"Psychiatric Discharge issues"
About: Carseview Centre / General Psychiatry Carseview Centre General Psychiatry DD2 1NH
Posted by family carer (as ),
My son was an inpatient of Carseview Centre, Dundee, from December 2012 to June 2013, and during this time I made some complaints in the early weeks about the psychiatric drug cocktails used, the Mental Health Officer behaviour and the advocacy project. These were dealt with appropriately although I wasn’t always happy with the outcome. However my son was happy with the care he received and I was treated with respect by the clinical staff in the hospital.
I found that I had to help my son complete his benefit forms in the hospital and advocate at meetings when necessary. There seemed to be a lack of support in these areas and therefore patients stayed longer in the ward, according to the social work department who said my son had got discharged much quicker than others usually did. The clinical meetings in the ward were attended by a variety of staff, including social work, but it didn’t appear that they were all knowledgeable about community resources.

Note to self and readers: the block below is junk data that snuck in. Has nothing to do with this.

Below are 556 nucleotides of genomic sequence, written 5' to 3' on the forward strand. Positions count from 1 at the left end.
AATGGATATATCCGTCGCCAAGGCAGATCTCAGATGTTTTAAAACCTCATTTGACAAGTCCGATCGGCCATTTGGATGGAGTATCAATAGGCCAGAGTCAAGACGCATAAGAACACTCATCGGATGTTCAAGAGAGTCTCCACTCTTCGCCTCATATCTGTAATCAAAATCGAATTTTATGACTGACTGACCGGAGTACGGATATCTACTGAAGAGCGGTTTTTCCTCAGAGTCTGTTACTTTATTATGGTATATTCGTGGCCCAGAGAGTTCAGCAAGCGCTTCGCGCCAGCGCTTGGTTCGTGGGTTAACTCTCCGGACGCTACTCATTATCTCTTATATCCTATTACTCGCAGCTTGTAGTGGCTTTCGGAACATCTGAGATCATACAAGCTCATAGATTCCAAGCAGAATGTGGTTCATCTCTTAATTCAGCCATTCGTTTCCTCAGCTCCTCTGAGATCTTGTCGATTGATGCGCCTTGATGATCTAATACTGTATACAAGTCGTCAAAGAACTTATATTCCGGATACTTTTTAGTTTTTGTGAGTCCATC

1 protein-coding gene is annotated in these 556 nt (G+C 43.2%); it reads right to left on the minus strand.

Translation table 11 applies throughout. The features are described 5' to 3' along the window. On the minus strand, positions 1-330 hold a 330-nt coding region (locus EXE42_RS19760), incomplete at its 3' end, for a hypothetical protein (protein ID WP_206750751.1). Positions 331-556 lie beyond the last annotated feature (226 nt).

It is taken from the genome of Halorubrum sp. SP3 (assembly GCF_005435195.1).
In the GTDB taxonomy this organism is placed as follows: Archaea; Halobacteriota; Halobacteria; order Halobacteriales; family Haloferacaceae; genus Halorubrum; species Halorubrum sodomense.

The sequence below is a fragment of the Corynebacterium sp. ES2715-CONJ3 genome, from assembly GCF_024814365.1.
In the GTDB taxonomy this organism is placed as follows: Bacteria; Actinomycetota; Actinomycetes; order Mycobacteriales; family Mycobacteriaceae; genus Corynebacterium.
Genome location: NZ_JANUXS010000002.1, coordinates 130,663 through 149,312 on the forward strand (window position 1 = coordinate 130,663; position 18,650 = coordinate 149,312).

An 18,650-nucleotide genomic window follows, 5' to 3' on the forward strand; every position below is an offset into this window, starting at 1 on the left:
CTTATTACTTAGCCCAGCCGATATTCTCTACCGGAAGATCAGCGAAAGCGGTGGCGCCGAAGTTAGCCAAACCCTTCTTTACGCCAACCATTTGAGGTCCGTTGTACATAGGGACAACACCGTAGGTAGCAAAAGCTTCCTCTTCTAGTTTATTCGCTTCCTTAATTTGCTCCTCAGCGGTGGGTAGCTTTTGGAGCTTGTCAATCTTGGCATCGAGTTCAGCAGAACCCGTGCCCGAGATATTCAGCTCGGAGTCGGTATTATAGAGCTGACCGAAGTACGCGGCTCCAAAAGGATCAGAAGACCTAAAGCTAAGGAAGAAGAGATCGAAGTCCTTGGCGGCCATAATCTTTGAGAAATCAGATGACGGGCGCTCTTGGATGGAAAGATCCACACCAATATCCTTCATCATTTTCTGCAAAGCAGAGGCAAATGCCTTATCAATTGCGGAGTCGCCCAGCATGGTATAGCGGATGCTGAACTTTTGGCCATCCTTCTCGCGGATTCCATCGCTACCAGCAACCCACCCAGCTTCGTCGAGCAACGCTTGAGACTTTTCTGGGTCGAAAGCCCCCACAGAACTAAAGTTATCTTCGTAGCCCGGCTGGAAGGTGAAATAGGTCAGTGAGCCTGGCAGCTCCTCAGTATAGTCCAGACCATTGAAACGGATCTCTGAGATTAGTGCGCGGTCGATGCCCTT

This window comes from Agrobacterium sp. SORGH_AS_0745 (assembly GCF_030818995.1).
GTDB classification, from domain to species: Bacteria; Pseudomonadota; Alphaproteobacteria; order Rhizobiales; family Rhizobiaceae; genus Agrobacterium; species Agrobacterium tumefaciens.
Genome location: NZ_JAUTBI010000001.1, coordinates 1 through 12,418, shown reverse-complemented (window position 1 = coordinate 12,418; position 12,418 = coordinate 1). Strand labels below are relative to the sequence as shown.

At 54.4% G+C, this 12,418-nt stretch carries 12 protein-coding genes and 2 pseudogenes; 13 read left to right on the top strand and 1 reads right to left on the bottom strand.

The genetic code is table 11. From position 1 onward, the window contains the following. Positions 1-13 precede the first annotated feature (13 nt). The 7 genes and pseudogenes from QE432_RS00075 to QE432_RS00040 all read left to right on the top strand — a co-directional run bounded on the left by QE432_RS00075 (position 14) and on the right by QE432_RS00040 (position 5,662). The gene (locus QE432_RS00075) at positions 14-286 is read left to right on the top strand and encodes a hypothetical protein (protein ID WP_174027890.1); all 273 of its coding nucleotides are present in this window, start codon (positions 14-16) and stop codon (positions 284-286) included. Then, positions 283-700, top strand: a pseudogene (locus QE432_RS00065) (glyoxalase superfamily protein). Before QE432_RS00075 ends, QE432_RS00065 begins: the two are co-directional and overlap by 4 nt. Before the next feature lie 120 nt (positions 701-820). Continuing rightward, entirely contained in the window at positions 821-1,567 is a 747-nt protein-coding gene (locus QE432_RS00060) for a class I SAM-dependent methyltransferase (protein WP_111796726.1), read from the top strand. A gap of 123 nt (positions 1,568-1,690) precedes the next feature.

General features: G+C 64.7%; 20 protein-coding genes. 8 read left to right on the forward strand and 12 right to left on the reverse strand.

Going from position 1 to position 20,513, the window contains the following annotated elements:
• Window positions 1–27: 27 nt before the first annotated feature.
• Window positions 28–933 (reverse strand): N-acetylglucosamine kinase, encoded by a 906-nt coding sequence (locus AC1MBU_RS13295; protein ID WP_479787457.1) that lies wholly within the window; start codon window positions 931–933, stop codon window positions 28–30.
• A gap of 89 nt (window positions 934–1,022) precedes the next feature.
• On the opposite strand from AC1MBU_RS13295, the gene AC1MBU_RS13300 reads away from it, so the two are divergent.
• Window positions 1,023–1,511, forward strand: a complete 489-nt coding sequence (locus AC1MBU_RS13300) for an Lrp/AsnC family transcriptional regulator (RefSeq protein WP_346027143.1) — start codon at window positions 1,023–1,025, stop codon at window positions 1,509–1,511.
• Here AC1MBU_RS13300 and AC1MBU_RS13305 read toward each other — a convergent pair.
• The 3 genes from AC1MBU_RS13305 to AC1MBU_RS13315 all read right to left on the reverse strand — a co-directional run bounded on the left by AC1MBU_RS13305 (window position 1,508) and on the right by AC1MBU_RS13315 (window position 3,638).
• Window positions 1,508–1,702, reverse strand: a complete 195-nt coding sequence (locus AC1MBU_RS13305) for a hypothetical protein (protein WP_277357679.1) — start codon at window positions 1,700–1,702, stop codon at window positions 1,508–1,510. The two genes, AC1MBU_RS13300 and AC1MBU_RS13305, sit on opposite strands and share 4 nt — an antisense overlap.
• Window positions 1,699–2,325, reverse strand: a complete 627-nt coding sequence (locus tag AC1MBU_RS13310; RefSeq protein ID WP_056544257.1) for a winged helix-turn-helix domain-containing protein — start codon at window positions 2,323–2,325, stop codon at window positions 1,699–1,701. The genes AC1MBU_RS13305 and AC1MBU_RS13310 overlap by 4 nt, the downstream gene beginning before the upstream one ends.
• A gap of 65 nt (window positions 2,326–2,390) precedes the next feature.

Therefore when my son was getting ready for discharge, according to the clinical assessment of his mental health, there was less thought given to the community resources. So when he was discharged into his own accommodation there were no white goods for nearly a month and no access to day services had been arranged. No cooker, fridge or washing machine. It was summer and the milk went off quickly. A very stressful situation.
I spent days and weeks chasing up the resources and his benefits which were also delayed. Not so easy as I don’t live in the same town. My son had spent more than 6 months in the psychiatric ward getting everything done for him and suddenly he was out “in the community” with few resources to hand. It costs £3000 per bed per week for a patient in Carseview (I made an FOI request to NHS Tayside about this) so it makes financial sense, in my opinion, to ensure a smooth transition from hospital to community.
There seemed to be a lack of joined-up working, at times, between health and social care professionals in the Carseview psychiatric situation. As a carer I found that I had to take up the slack at these times, to ensure that my son’s mental health did not deteriorate. It caused us both added stress and I found myself at the receiving end of brusque retorts and defensive attitudes from health and social care professionals.
I do hope that the psychiatric discharge processes have improved and plan to participate in groups where I can share my experiences, for the benefit of others.